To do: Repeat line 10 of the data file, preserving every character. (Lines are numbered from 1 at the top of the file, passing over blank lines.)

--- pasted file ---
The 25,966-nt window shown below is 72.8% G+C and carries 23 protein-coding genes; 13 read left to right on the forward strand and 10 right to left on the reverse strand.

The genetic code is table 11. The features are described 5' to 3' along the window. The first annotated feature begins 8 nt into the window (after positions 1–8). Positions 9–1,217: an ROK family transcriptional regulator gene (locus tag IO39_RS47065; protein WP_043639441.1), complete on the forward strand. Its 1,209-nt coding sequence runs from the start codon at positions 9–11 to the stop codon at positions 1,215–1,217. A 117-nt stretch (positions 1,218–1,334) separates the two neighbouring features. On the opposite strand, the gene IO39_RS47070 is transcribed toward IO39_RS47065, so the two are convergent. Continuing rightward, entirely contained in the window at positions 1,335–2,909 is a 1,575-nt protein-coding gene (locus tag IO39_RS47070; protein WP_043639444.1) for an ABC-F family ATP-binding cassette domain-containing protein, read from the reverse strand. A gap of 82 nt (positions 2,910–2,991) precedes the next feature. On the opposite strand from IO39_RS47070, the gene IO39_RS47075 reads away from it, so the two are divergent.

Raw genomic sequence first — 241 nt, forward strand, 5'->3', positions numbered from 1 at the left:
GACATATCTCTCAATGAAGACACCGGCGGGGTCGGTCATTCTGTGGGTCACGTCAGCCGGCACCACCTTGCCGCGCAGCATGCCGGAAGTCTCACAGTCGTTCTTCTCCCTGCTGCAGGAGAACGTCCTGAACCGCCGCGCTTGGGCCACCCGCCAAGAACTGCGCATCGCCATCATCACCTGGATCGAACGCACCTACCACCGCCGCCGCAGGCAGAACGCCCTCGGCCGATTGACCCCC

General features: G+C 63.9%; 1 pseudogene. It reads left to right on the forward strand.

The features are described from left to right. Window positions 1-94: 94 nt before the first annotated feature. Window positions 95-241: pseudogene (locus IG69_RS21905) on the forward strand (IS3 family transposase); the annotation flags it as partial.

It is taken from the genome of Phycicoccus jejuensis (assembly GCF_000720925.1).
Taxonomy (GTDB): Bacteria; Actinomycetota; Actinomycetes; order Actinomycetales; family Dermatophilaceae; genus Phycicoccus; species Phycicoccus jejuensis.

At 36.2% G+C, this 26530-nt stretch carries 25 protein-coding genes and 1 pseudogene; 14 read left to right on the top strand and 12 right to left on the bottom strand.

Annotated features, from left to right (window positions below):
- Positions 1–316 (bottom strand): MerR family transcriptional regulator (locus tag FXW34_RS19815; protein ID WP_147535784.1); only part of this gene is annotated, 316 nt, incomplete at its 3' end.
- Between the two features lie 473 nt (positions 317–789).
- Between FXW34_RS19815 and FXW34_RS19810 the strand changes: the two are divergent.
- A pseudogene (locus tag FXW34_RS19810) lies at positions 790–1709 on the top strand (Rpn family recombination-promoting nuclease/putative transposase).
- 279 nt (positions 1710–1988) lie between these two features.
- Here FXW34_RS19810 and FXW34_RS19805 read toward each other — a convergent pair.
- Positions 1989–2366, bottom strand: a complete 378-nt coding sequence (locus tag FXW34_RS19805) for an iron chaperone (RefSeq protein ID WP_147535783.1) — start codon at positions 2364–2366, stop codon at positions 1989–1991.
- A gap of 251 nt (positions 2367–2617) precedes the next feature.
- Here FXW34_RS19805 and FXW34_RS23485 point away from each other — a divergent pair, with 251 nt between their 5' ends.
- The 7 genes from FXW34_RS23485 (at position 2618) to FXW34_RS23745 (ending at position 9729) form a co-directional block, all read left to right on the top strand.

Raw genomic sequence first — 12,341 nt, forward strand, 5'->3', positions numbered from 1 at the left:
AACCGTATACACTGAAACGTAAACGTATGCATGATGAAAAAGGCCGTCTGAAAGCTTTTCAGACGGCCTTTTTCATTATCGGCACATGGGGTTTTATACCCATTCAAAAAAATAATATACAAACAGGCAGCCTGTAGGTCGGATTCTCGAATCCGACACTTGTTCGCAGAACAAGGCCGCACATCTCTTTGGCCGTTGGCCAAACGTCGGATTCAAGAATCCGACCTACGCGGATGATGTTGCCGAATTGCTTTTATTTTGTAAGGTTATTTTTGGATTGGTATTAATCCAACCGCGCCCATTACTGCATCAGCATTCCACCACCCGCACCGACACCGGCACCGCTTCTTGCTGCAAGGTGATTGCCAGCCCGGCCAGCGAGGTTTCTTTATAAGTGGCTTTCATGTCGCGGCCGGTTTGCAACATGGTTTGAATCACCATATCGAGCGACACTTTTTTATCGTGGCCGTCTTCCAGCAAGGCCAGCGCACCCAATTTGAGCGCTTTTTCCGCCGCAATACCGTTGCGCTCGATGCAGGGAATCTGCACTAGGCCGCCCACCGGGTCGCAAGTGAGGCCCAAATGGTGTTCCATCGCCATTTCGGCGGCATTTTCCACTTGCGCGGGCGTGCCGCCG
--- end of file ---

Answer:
Annotated features, from left to right (window positions below):